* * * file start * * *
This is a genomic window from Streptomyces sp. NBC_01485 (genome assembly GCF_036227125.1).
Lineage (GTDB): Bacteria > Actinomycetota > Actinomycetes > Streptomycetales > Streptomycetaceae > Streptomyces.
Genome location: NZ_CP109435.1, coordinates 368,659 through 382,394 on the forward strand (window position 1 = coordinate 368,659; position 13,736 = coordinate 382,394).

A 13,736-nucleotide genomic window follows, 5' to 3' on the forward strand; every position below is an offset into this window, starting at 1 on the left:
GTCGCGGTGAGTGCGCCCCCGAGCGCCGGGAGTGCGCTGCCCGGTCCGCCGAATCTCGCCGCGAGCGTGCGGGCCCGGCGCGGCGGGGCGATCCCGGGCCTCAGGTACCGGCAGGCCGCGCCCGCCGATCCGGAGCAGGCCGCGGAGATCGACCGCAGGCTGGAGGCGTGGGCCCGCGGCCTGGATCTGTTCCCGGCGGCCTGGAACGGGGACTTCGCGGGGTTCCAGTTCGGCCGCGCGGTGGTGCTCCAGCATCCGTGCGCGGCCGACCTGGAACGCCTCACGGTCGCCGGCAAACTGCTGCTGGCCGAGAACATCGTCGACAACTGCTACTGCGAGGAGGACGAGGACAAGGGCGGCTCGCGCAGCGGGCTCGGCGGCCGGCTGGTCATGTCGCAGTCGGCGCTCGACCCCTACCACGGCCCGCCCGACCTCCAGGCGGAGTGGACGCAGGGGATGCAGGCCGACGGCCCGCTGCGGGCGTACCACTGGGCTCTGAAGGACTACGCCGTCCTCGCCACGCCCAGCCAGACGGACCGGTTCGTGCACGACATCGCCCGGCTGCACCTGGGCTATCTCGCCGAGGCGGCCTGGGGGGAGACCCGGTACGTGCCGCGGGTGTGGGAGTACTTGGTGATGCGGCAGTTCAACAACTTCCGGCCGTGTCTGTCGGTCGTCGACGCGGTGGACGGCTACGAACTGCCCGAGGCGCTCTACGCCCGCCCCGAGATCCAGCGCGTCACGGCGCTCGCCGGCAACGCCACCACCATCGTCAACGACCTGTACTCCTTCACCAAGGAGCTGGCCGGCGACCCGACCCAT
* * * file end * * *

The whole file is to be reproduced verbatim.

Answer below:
This is a genomic window from Streptomyces sp. NBC_01485 (genome assembly GCF_036227125.1).
Lineage (GTDB): Bacteria > Actinomycetota > Actinomycetes > Streptomycetales > Streptomycetaceae > Streptomyces.
Genome location: NZ_CP109435.1, coordinates 368,659 through 382,394 on the forward strand (window position 1 = coordinate 368,659; position 13,736 = coordinate 382,394).

A 13,736-nucleotide genomic window follows, 5' to 3' on the forward strand; every position below is an offset into this window, starting at 1 on the left:
GTCGCGGTGAGTGCGCCCCCGAGCGCCGGGAGTGCGCTGCCCGGTCCGCCGAATCTCGCCGCGAGCGTGCGGGCCCGGCGCGGCGGGGCGATCCCGGGCCTCAGGTACCGGCAGGCCGCGCCCGCCGATCCGGAGCAGGCCGCGGAGATCGACCGCAGGCTGGAGGCGTGGGCCCGCGGCCTGGATCTGTTCCCGGCGGCCTGGAACGGGGACTTCGCGGGGTTCCAGTTCGGCCGCGCGGTGGTGCTCCAGCATCCGTGCGCGGCCGACCTGGAACGCCTCACGGTCGCCGGCAAACTGCTGCTGGCCGAGAACATCGTCGACAACTGCTACTGCGAGGAGGACGAGGACAAGGGCGGCTCGCGCAGCGGGCTCGGCGGCCGGCTGGTCATGTCGCAGTCGGCGCTCGACCCCTACCACGGCCCGCCCGACCTCCAGGCGGAGTGGACGCAGGGGATGCAGGCCGACGGCCCGCTGCGGGCGTACCACTGGGCTCTGAAGGACTACGCCGTCCTCGCCACGCCCAGCCAGACGGACCGGTTCGTGCACGACATCGCCCGGCTGCACCTGGGCTATCTCGCCGAGGCGGCCTGGGGGGAGACCCGGTACGTGCCGCGGGTGTGGGAGTACTTGGTGATGCGGCAGTTCAACAACTTCCGGCCGTGTCTGTCGGTCGTCGACGCGGTGGACGGCTACGAACTGCCCGAGGCGCTCTACGCCCGCCCCGAGATCCAGCGCGTCACGGCGCTCGCCGGCAACGCCACCACCATCGTCAACGACCTGTACTCCTTCACCAAGGAGCTGGCCGGCGACCCGACCCAT